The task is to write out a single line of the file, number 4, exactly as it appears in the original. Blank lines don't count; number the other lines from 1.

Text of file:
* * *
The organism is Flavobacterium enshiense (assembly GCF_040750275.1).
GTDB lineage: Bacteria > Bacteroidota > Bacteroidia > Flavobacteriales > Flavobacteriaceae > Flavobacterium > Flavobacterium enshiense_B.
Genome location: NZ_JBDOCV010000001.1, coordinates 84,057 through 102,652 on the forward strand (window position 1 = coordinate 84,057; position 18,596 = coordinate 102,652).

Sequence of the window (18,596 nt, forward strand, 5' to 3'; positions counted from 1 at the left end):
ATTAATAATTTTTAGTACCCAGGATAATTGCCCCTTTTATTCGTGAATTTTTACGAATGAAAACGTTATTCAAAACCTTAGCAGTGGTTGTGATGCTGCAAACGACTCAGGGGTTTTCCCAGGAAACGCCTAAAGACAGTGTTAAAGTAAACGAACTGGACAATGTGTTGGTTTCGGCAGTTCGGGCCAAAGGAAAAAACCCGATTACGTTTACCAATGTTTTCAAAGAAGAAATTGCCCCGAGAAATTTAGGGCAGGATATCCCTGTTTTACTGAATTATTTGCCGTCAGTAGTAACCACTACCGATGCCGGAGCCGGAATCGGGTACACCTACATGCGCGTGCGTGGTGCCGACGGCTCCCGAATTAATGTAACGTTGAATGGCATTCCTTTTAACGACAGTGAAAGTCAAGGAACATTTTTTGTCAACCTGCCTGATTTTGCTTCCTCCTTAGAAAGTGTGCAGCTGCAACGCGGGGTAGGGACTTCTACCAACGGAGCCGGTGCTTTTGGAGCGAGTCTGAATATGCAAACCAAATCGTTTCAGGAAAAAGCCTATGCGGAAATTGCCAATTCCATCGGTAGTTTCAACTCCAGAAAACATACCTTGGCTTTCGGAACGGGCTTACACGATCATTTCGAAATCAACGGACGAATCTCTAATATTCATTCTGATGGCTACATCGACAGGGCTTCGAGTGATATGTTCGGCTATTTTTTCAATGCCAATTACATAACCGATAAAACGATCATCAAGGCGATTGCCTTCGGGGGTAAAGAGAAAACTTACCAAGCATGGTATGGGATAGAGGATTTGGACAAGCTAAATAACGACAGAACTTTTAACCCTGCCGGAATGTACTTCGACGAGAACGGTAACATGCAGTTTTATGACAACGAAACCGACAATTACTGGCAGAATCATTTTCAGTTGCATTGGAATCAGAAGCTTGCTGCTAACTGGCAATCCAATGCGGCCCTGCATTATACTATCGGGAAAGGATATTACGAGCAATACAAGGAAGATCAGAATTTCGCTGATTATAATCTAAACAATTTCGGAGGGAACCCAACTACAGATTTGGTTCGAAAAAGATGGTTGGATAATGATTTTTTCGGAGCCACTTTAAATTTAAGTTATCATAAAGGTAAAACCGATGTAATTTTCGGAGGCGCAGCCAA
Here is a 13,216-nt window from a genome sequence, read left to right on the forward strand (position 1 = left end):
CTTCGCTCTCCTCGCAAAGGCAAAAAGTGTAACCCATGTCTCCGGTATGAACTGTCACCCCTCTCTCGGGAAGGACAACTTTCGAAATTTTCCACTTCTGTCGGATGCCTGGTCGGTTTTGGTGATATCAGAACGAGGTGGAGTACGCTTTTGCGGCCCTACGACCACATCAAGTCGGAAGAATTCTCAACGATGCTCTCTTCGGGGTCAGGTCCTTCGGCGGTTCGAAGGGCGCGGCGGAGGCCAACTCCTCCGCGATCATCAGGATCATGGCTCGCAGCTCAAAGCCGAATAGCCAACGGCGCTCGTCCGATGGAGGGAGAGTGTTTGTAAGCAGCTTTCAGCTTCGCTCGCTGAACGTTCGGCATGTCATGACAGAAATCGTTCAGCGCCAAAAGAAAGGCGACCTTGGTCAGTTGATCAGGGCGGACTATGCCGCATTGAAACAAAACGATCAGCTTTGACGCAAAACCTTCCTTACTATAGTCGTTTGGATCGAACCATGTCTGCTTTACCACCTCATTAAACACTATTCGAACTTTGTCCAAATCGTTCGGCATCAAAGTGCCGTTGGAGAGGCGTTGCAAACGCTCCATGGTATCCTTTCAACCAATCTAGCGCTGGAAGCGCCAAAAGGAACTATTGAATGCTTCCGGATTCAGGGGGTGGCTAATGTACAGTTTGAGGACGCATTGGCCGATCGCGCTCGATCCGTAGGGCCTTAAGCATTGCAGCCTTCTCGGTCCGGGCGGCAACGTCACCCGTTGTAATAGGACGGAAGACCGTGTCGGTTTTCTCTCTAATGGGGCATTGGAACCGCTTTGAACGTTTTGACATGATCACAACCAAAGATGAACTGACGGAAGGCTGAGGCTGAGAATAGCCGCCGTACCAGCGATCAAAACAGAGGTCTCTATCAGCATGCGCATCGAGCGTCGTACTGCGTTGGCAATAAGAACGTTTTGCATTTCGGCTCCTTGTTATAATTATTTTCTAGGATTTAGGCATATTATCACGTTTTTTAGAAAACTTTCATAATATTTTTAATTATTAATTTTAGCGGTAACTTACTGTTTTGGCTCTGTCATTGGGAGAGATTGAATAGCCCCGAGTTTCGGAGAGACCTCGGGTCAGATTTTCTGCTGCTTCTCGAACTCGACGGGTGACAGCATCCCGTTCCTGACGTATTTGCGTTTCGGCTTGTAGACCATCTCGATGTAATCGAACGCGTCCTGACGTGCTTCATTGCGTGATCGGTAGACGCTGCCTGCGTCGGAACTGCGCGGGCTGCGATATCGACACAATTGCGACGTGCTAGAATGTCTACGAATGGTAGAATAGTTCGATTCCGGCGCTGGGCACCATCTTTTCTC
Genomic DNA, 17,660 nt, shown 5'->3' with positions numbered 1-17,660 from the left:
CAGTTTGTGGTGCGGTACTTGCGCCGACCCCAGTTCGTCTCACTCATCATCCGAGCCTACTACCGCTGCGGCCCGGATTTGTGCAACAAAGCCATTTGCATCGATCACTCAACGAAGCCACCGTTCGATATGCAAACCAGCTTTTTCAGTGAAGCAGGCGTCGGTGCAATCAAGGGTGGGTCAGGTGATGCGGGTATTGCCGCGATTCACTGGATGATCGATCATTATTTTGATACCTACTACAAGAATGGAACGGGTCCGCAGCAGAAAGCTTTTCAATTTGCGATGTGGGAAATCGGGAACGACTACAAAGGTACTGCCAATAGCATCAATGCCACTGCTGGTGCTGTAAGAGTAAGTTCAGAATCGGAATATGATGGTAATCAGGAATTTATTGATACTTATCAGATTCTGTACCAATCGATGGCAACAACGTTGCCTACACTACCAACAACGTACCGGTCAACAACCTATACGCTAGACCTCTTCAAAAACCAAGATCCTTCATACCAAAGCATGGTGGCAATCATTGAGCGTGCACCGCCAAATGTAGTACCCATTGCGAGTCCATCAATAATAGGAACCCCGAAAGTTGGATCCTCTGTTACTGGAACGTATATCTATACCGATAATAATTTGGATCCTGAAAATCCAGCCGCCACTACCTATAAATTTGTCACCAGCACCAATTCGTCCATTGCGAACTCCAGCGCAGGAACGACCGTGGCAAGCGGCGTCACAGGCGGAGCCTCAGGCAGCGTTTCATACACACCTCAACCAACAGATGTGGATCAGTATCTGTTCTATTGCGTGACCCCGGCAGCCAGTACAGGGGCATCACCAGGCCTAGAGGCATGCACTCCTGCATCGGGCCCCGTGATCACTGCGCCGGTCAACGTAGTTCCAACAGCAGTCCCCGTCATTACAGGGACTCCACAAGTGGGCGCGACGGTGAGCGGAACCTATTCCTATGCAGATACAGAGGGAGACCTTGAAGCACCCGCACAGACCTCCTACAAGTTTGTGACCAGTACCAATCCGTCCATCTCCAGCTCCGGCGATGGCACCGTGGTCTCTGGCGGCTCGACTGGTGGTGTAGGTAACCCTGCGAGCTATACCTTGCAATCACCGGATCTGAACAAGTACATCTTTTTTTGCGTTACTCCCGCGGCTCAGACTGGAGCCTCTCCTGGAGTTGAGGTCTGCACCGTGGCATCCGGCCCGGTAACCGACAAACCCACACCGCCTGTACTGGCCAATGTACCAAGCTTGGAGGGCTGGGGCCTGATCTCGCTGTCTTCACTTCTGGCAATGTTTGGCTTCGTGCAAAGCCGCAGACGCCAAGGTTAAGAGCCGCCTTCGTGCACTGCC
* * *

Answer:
Sequence of the window (18,596 nt, forward strand, 5' to 3'; positions counted from 1 at the left end):